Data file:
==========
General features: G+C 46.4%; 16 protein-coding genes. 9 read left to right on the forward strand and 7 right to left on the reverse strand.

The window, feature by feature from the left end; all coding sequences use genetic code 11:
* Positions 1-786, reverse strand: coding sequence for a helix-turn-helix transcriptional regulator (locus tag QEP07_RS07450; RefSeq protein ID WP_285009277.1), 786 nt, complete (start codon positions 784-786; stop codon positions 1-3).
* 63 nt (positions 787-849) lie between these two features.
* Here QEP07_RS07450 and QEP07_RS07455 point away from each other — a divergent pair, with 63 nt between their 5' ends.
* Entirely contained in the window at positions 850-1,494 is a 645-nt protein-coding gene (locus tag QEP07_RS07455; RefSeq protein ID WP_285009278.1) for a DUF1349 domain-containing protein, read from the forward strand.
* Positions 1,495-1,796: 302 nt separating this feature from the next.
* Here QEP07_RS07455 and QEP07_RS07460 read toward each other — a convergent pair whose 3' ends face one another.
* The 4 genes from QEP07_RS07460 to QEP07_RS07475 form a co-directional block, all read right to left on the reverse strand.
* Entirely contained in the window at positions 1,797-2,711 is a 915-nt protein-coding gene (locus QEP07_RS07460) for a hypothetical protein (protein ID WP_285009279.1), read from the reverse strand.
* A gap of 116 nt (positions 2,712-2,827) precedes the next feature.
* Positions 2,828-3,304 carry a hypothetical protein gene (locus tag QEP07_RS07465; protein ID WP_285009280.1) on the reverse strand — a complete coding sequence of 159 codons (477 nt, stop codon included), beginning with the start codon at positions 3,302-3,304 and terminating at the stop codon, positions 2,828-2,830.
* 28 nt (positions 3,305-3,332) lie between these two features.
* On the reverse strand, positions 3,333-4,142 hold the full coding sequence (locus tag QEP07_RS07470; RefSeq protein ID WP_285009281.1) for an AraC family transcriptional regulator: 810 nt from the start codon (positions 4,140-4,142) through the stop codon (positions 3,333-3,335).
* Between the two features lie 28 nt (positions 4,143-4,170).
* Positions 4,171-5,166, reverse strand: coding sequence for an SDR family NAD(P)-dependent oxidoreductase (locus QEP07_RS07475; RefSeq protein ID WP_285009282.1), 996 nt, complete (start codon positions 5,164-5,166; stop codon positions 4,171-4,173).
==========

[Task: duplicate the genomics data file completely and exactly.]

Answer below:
General features: G+C 46.4%; 16 protein-coding genes. 9 read left to right on the forward strand and 7 right to left on the reverse strand.

The window, feature by feature from the left end; all coding sequences use genetic code 11:
* Positions 1-786, reverse strand: coding sequence for a helix-turn-helix transcriptional regulator (locus tag QEP07_RS07450; RefSeq protein ID WP_285009277.1), 786 nt, complete (start codon positions 784-786; stop codon positions 1-3).
* 63 nt (positions 787-849) lie between these two features.
* Here QEP07_RS07450 and QEP07_RS07455 point away from each other — a divergent pair, with 63 nt between their 5' ends.
* Entirely contained in the window at positions 850-1,494 is a 645-nt protein-coding gene (locus tag QEP07_RS07455; RefSeq protein ID WP_285009278.1) for a DUF1349 domain-containing protein, read from the forward strand.
* Positions 1,495-1,796: 302 nt separating this feature from the next.
* Here QEP07_RS07455 and QEP07_RS07460 read toward each other — a convergent pair whose 3' ends face one another.
* The 4 genes from QEP07_RS07460 to QEP07_RS07475 form a co-directional block, all read right to left on the reverse strand.
* Entirely contained in the window at positions 1,797-2,711 is a 915-nt protein-coding gene (locus QEP07_RS07460) for a hypothetical protein (protein ID WP_285009279.1), read from the reverse strand.
* A gap of 116 nt (positions 2,712-2,827) precedes the next feature.
* Positions 2,828-3,304 carry a hypothetical protein gene (locus tag QEP07_RS07465; protein ID WP_285009280.1) on the reverse strand — a complete coding sequence of 159 codons (477 nt, stop codon included), beginning with the start codon at positions 3,302-3,304 and terminating at the stop codon, positions 2,828-2,830.
* 28 nt (positions 3,305-3,332) lie between these two features.
* On the reverse strand, positions 3,333-4,142 hold the full coding sequence (locus tag QEP07_RS07470; RefSeq protein ID WP_285009281.1) for an AraC family transcriptional regulator: 810 nt from the start codon (positions 4,140-4,142) through the stop codon (positions 3,333-3,335).
* Between the two features lie 28 nt (positions 4,143-4,170).
* Positions 4,171-5,166, reverse strand: coding sequence for an SDR family NAD(P)-dependent oxidoreductase (locus QEP07_RS07475; RefSeq protein ID WP_285009282.1), 996 nt, complete (start codon positions 5,164-5,166; stop codon positions 4,171-4,173).